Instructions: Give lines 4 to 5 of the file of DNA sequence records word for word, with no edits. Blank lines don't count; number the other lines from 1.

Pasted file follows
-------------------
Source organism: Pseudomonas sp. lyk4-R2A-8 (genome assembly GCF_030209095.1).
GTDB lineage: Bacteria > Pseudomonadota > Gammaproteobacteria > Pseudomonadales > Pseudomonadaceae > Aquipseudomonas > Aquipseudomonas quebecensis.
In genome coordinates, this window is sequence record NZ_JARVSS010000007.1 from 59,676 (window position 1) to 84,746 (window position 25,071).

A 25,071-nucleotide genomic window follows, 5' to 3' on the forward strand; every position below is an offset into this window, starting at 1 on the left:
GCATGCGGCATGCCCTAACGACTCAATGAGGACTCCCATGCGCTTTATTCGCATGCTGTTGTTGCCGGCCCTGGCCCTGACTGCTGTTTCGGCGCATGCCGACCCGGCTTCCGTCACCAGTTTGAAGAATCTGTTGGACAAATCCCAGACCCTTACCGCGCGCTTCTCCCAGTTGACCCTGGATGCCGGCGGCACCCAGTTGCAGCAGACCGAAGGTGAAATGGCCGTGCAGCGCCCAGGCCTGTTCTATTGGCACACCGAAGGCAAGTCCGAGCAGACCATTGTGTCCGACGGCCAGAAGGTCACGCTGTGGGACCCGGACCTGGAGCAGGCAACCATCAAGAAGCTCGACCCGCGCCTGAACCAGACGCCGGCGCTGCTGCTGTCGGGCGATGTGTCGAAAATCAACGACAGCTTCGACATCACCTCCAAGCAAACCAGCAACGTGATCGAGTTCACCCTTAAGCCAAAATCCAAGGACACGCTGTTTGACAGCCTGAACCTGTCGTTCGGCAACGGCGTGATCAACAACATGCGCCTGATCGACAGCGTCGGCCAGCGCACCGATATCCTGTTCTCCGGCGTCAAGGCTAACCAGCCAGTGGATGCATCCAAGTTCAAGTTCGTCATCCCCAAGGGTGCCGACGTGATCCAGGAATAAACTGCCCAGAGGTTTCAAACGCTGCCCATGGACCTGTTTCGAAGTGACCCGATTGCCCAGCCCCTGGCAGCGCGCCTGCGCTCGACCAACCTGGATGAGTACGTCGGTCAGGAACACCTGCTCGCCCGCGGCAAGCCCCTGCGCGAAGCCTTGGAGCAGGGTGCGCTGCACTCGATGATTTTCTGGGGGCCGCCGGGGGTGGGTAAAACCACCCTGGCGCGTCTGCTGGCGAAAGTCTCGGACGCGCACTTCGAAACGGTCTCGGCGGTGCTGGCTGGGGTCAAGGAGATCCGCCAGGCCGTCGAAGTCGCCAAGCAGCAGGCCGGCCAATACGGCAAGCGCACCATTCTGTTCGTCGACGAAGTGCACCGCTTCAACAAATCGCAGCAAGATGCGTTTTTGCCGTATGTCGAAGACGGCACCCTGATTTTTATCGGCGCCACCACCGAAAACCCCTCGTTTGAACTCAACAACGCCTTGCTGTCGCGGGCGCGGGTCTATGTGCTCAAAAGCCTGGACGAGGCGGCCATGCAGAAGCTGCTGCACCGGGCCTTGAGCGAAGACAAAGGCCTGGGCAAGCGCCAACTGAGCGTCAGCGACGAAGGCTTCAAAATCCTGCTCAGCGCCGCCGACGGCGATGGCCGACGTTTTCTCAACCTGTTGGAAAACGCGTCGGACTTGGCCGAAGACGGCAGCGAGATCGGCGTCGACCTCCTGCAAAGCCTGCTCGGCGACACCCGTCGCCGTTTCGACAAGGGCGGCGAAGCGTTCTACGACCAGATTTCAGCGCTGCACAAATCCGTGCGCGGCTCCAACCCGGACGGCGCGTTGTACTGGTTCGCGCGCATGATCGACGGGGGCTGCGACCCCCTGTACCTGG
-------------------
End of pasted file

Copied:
A 25,071-nucleotide genomic window follows, 5' to 3' on the forward strand; every position below is an offset into this window, starting at 1 on the left:
GCATGCGGCATGCCCTAACGACTCAATGAGGACTCCCATGCGCTTTATTCGCATGCTGTTGTTGCCGGCCCTGGCCCTGACTGCTGTTTCGGCGCATGCCGACCCGGCTTCCGTCACCAGTTTGAAGAATCTGTTGGACAAATCCCAGACCCTTACCGCGCGCTTCTCCCAGTTGACCCTGGATGCCGGCGGCACCCAGTTGCAGCAGACCGAAGGTGAAATGGCCGTGCAGCGCCCAGGCCTGTTCTATTGGCACACCGAAGGCAAGTCCGAGCAGACCATTGTGTCCGACGGCCAGAAGGTCACGCTGTGGGACCCGGACCTGGAGCAGGCAACCATCAAGAAGCTCGACCCGCGCCTGAACCAGACGCCGGCGCTGCTGCTGTCGGGCGATGTGTCGAAAATCAACGACAGCTTCGACATCACCTCCAAGCAAACCAGCAACGTGATCGAGTTCACCCTTAAGCCAAAATCCAAGGACACGCTGTTTGACAGCCTGAACCTGTCGTTCGGCAACGGCGTGATCAACAACATGCGCCTGATCGACAGCGTCGGCCAGCGCACCGATATCCTGTTCTCCGGCGTCAAGGCTAACCAGCCAGTGGATGCATCCAAGTTCAAGTTCGTCATCCCCAAGGGTGCCGACGTGATCCAGGAATAAACTGCCCAGAGGTTTCAAACGCTGCCCATGGACCTGTTTCGAAGTGACCCGATTGCCCAGCCCCTGGCAGCGCGCCTGCGCTCGACCAACCTGGATGAGTACGTCGGTCAGGAACACCTGCTCGCCCGCGGCAAGCCCCTGCGCGAAGCCTTGGAGCAGGGTGCGCTGCACTCGATGATTTTCTGGGGGCCGCCGGGGGTGGGTAAAACCACCCTGGCGCGTCTGCTGGCGAAAGTCTCGGACGCGCACTTCGAAACGGTCTCGGCGGTGCTGGCTGGGGTCAAGGAGATCCGCCAGGCCGTCGAAGTCGCCAAGCAGCAGGCCGGCCAATACGGCAAGCGCACCATTCTGTTCGTCGACGAAGTGCACCGCTTCAACAAATCGCAGCAAGATGCGTTTTTGCCGTATGTCGAAGACGGCACCCTGATTTTTATCGGCGCCACCACCGAAAACCCCTCGTTTGAACTCAACAACGCCTTGCTGTCGCGGGCGCGGGTCTATGTGCTCAAAAGCCTGGACGAGGCGGCCATGCAGAAGCTGCTGCACCGGGCCTTGAGCGAAGACAAAGGCCTGGGCAAGCGCCAACTGAGCGTCAGCGACGAAGGCTTCAAAATCCTGCTCAGCGCCGCCGACGGCGATGGCCGACGTTTTCTCAACCTGTTGGAAAACGCGTCGGACTTGGCCGAAGACGGCAGCGAGATCGGCGTCGACCTCCTGCAAAGCCTGCTCGGCGACACCCGTCGCCGTTTCGACAAGGGCGGCGAAGCGTTCTACGACCAGATTTCAGCGCTGCACAAATCCGTGCGCGGCTCCAACCCGGACGGCGCGTTGTACTGGTTCGCGCGCATGATCGACGGGGGCTGCGACCCCCTGTACCTGG